The propagation race works like so:
The high precision timestamps are important here; a detail that actually ended up being slightly devastating for the first few runs due to the inaccuracy of system clocks.
You see, I now have a stronger respect (in that I now actually believe they have worth) for the pulse per second (PPS) and 10Mhz clock inputs on a lot of high-end carrier routers. This is because time syncing is actually incredibly hard when you go above more than two systems.
Locking all systems to a stable clock source is immensely nice, and before you ask, NTP does not really get that close in real-life situations with a wide range of geographically separated targets.
After a lot of time syncing and timestamp offset correction, I ended up with a linear list of announcements by server location (airport codes to signify where they are, since that’s generally what the networking industry seems to use).
Not all providers are propagating at the same speed
For AS6453 (Tata Communications) times looked decent to start with. Given that none of the BGP route update collector nodes had Tata as a direct provider, this is basically tracing how fast Tata’s peers can send routes around.
It’s interesting that it seems to have a 500ms ‘ish’ minimum, but after that routes start to move around the globe very fast, with the exception of EWR (New York area), likely an outlier.
Table 1 — First announcement win propagation result times for AS6453 (Tata Communications).
For AS174 (Cogent Communications) it seems that propagation takes a little longer, due to policy on the upstream ISP used for route collection. Cogent only was imported from other carriers, so there is a similar effect as we saw with Tata here. However, it is odd that Toronto (YYZ) sees the route first after announcement since the announcement is done in London (LHR). This is likely the impact of a route reflector or something inside the network.
Table 2 — First announcement win propagation result times for AS174 (Cogent Communications).
For AS3257 (GTT), we are finally seeing some timing data that is based on providers we are locally connected to. GTT does seem to send things around the world reasonably fast, at a shiny 1.9 seconds (apart from EWR, thus supporting that this is more of a data point error rather than anything else).
Table 3 — First announcement win propagation result times for AS3257 (GTT).
AS1299 (Telia) has a more logical timing — 0.6 seconds after we announce in London it appears in Paris and Frankfurt directly and it is fully propagated to all nodes less than 2 seconds after that. However, other carriers beat Telia to their own route! If you look at ORD (Chicago) and MIA (Miami) you can see other carriers pick up the route from Telia at another location, and hand it over to our provider 20 seconds before it arrives as a direct route.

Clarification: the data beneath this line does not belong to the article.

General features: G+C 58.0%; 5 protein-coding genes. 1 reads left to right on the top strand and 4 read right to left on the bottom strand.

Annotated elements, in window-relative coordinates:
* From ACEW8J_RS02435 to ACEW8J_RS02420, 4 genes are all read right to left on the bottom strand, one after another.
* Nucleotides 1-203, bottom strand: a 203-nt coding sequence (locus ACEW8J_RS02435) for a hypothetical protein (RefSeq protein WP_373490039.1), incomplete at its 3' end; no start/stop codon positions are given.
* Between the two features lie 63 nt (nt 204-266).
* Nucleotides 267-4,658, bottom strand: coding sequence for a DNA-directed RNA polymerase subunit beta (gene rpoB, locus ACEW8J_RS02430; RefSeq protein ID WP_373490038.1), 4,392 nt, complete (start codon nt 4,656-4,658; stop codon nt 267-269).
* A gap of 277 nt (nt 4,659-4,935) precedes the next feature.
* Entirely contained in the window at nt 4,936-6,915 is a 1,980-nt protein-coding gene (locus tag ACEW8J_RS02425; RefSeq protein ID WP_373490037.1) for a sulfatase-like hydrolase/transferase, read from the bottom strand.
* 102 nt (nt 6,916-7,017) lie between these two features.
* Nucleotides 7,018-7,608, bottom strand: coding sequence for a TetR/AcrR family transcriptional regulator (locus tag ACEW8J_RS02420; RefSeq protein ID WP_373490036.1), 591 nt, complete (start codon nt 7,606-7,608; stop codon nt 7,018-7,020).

Table 4 — First announcement win propagation result times for AS1299 (Telia).
Level 3 (AS3356) does the worst in this test, taking 18 seconds from announcing the test prefix to it until it appears anywhere on the Internet. It appears in SEA (Seattle) of all places, and then from there, other carriers pick up that route and propagate it faster than Level 3. Some 30 seconds later Level 3 has caught up and the route is now seen in all places with Level 3 peering.
Table 5 — First announcement win propagation result times for AS3356 (Level 3).
Last but not least is AS2914 (NTT Communications). Although they are not the fastest at sending routes globally, they did appear to be the most smooth and consistent.
Table 6 — First announcement win propagation result times for AS2914 (NTT Communications).
Now that we have done all the carriers you may think that is it, however, there is a different kind of propagation we can observe:
The dying breaths
Given that we can trace the network in sending out BGP routes, we can also trace them withdrawing them!
This is a test that is harder to see on the routing table itself, so it’s easier (and much more fun) to observe it by simply doing a traceroute to a prefix and then withdrawing it from all providers.
Here you can see the route slowly being released out of all of the carriers, then the carrier backbones, and then the carrier inter-peering relationships. It also exposes some interesting and strange routing as options to route a prefix begin to run out!
Want to learn more?
Anyway, as I said to the audience, we have had the fast part, now we can have the furious part! If you generally like this kind of post, I aim to post once a month on various (mostly networking related) matters. If you want to stay up to date with these, either subscribe to my blog’s RSS or follow me on Twitter.
I would like to thank AS57782 / Cynthia Revstrom for lending some IPv4 space for this post, and helping out on the traceroute demo you see above.
If you do have any questions about this talk, please feel free to reach out on email (ben at benjojo dot co dot uk) or Twitter, or leave a comment below! Until next time!
Adapted from original post which appeared on Ben’s Blog.
Ben Cox is a systems engineer from London, who started off with a background in web security and has found a fascination in Internet infrastructure and protocols.